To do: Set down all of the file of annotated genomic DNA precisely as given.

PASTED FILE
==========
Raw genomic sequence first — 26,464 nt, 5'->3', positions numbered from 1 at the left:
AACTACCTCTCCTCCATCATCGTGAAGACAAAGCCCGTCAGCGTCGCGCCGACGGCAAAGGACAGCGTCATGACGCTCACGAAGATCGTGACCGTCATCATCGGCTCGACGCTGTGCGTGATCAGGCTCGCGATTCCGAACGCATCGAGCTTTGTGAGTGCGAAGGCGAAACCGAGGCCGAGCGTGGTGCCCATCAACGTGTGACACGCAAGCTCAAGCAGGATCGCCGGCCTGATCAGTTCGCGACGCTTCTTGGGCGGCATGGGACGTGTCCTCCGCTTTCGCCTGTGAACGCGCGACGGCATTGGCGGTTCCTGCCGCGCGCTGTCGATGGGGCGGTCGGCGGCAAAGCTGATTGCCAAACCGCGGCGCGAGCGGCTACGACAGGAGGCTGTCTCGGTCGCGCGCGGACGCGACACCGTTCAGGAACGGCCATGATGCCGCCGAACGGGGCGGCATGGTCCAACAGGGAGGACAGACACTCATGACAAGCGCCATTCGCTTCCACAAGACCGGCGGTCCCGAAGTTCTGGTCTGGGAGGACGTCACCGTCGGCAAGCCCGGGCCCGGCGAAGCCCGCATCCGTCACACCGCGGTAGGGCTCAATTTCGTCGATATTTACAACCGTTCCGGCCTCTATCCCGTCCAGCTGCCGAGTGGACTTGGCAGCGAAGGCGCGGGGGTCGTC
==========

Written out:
Raw genomic sequence first — 26,464 nt, 5'->3', positions numbered from 1 at the left:
AACTACCTCTCCTCCATCATCGTGAAGACAAAGCCCGTCAGCGTCGCGCCGACGGCAAAGGACAGCGTCATGACGCTCACGAAGATCGTGACCGTCATCATCGGCTCGACGCTGTGCGTGATCAGGCTCGCGATTCCGAACGCATCGAGCTTTGTGAGTGCGAAGGCGAAACCGAGGCCGAGCGTGGTGCCCATCAACGTGTGACACGCAAGCTCAAGCAGGATCGCCGGCCTGATCAGTTCGCGACGCTTCTTGGGCGGCATGGGACGTGTCCTCCGCTTTCGCCTGTGAACGCGCGACGGCATTGGCGGTTCCTGCCGCGCGCTGTCGATGGGGCGGTCGGCGGCAAAGCTGATTGCCAAACCGCGGCGCGAGCGGCTACGACAGGAGGCTGTCTCGGTCGCGCGCGGACGCGACACCGTTCAGGAACGGCCATGATGCCGCCGAACGGGGCGGCATGGTCCAACAGGGAGGACAGACACTCATGACAAGCGCCATTCGCTTCCACAAGACCGGCGGTCCCGAAGTTCTGGTCTGGGAGGACGTCACCGTCGGCAAGCCCGGGCCCGGCGAAGCCCGCATCCGTCACACCGCGGTAGGGCTCAATTTCGTCGATATTTACAACCGTTCCGGCCTCTATCCCGTCCAGCTGCCGAGTGGACTTGGCAGCGAAGGCGCGGGGGTCGTC